Test Your Screenwriting I.Q – Part 6

True or False

1. Projects that go into turnaround are often purchased by other studios and have a better chance of being produced.
That’s false. Turnaround projects have heavy costs that have accrued and which the new buyers have to pay before acquiring them. They have no better chance of getting produced.

2. Public domain properties never require the acquisition of rights from the original owner of the material.
That is true.

3. Residuals are checks sent to the writer for TV runs and DVD sales and are tracked by the Writers Guild.
That is true.

4. Dramas are well known for their “set pieces.”
That’s false. Action movies are famous for their “set pieces” which are big action scenes or sequences.

5. An attachment is either a star or director who’s interested in doing a particular project that makes it easier to set up and produce.
True.

6. A “ leave behind” is the writer’s personal contact information that he leaves with the people he’s pitching to.
False. It’s a one-page, treatment or script that’s left for the producers to read after you’ve made your pitch.

7. Subtext is another term for scene description.
False. It’s the hidden meaning of what a character says. The opposite of that is called “on the nose dialogue.”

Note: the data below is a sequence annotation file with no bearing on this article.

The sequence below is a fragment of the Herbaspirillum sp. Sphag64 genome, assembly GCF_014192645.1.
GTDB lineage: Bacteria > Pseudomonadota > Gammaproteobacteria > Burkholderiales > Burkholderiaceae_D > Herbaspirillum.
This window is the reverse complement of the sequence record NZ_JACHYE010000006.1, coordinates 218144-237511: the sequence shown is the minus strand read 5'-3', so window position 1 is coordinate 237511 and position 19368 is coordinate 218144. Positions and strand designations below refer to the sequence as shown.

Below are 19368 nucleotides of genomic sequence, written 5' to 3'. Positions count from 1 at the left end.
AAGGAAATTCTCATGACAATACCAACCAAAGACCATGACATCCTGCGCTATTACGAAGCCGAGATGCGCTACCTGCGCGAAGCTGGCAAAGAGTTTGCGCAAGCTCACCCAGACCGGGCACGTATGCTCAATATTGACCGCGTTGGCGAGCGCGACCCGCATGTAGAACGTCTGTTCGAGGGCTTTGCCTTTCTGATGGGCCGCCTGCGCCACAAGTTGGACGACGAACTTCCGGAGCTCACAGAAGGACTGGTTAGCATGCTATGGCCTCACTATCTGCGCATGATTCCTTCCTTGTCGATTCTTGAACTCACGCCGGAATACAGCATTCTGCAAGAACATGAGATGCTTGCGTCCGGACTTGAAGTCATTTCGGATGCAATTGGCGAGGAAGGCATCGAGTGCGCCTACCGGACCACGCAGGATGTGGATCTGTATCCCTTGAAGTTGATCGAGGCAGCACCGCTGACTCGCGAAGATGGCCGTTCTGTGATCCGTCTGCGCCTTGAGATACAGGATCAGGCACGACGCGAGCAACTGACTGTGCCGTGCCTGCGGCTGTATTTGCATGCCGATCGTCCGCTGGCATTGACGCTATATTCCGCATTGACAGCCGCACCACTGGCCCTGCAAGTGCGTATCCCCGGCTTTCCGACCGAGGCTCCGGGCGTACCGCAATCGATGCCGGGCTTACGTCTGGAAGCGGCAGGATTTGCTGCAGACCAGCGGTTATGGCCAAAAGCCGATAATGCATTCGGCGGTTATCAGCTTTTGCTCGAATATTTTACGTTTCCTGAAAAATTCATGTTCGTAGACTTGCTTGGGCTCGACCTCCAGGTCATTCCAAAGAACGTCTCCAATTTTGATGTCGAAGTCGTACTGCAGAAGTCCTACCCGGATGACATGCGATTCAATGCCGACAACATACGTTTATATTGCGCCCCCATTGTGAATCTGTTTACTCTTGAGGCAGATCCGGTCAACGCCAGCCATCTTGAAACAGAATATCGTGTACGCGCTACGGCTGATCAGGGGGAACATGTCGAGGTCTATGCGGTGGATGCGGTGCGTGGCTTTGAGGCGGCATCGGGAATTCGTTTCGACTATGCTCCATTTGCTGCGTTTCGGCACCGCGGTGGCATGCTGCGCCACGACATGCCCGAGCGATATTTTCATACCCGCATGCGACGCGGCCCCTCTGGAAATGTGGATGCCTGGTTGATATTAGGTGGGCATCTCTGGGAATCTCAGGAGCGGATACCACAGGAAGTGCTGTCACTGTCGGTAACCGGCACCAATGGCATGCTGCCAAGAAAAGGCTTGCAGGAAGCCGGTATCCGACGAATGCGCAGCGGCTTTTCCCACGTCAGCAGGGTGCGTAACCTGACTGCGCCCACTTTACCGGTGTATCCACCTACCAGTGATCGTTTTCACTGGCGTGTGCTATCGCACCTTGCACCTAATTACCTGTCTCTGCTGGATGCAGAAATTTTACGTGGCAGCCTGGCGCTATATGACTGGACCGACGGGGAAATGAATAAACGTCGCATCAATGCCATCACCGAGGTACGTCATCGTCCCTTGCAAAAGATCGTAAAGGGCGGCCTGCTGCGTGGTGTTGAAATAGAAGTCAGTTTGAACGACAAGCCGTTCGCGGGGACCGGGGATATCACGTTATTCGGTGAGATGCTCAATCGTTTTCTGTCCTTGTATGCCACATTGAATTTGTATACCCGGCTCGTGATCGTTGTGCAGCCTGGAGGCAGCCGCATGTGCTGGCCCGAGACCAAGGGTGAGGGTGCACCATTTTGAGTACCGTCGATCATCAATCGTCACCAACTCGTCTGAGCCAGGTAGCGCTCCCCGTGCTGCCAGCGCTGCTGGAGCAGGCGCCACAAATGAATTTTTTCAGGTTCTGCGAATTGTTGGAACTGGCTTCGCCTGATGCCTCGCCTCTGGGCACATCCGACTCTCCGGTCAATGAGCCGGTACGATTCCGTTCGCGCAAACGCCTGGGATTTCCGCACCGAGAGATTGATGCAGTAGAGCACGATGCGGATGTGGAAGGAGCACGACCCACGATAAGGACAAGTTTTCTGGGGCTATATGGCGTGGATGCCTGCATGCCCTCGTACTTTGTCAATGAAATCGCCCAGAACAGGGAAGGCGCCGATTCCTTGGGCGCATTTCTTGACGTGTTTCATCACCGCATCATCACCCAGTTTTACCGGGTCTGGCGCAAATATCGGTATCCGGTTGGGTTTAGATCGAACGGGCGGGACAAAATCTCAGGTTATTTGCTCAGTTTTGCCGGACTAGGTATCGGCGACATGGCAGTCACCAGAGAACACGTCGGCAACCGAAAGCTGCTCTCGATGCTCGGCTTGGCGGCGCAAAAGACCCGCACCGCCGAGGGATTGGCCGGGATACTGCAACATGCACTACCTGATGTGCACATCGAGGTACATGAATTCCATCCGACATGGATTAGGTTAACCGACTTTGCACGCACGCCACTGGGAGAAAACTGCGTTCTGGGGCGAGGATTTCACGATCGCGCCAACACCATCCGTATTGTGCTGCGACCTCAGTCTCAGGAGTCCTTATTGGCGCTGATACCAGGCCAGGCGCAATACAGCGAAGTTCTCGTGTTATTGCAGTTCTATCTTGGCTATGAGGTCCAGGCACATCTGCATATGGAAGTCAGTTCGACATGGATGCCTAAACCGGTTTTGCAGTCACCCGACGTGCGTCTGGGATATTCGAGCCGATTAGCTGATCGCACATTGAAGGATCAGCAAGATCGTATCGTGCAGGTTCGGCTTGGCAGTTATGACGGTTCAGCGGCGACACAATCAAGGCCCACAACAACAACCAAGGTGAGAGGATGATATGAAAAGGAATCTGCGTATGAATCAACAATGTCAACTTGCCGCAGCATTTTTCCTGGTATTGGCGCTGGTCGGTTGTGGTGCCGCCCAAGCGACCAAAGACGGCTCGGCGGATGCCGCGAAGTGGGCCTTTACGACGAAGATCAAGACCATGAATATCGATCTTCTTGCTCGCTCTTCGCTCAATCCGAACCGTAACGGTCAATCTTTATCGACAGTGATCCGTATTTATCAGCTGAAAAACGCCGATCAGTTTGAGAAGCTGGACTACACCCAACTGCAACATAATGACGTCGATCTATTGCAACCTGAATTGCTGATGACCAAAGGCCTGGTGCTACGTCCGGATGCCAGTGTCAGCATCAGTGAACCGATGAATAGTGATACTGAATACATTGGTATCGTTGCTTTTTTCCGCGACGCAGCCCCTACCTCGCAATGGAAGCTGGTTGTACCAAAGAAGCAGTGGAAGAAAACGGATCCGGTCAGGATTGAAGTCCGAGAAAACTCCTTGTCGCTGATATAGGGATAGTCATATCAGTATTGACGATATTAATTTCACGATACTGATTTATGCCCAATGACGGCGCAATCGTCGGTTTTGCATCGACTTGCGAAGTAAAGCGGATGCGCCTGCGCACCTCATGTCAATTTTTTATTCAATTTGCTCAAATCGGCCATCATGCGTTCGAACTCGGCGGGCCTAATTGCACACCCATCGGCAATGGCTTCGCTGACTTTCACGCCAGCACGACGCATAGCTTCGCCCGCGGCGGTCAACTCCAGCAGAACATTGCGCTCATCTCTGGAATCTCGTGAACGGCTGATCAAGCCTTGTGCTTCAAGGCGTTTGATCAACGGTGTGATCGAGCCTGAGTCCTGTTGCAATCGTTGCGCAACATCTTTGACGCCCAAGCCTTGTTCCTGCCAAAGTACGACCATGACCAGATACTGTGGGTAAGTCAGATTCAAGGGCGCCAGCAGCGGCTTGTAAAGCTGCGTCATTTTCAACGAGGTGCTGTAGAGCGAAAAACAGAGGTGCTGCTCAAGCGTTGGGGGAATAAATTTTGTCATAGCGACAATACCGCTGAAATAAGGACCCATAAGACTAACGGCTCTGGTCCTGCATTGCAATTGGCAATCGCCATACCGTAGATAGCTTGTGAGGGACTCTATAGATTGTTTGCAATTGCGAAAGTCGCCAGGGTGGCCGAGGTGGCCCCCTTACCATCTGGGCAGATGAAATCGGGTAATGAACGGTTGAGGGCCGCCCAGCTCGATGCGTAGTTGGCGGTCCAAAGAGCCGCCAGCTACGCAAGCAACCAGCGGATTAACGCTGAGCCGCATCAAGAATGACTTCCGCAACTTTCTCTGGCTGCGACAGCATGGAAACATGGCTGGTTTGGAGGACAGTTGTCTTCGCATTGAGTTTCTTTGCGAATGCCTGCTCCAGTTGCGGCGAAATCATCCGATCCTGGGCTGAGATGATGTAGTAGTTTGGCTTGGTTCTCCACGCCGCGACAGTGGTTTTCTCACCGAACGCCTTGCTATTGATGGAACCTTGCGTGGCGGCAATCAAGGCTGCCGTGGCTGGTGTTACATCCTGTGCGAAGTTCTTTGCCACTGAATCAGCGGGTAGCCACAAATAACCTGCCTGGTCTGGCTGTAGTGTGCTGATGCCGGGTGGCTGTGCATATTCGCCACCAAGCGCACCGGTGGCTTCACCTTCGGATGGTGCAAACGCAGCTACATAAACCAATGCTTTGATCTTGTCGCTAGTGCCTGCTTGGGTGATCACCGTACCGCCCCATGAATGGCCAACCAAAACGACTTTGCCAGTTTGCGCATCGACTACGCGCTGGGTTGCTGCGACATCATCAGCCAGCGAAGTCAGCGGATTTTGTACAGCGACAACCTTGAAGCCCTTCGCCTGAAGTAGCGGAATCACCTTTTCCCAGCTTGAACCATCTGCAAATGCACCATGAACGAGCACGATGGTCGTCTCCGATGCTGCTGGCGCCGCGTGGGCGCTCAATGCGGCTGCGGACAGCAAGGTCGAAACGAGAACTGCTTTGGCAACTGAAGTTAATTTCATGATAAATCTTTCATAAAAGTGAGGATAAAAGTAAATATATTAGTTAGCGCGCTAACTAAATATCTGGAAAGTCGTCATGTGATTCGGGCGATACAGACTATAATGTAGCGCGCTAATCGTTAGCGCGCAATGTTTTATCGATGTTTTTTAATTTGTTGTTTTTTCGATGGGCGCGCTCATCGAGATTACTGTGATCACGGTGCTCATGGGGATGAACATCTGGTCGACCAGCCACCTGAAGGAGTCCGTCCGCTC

8. “Tracking systems” follow a film’s box office numbers during its run.
That’s false. It’s a method that’s employed by studios to follow hot scripts that enter the marketplace.

9. A development fee is the money a producer gets upon the sale or option of any material.
True. The fee is generally $25,000.

10. Adaptations come solely from novels.
False. They can also come from short stories or plays.

2 thoughts on “Test Your Screenwriting I.Q – Part 6

  1. Scott Wallace

    (Q1) “Projects that go into turnaround are often purchased by other studios…” Isn’t “purchased by other studios” the definition of turnaround? Then the first part of the question becomes: Is turnaround often what it is?
    (Q7) Subtext is the hidden meaning of what a character says, but it’s not what the character means: it’s what their dialogue means to the audience, and what the things left unsaid mean to the audience.
    (Q9) Someone sells something to somebody else and then the producer gets $25,000 for some reason. The producer gets it, but I don’t get it. Who are these people and why does the producer get $25,000?

  2. Sam Mills

    Subtext is not “hidden meaning” – it’s the real meaning of dialogue that’s “off the point.” For instance, a husband and wife may argue about his not taking out the garbage – when what they’re really arguing about is his coming home late the night before reeking of booze and Suzie Q’s perfume.

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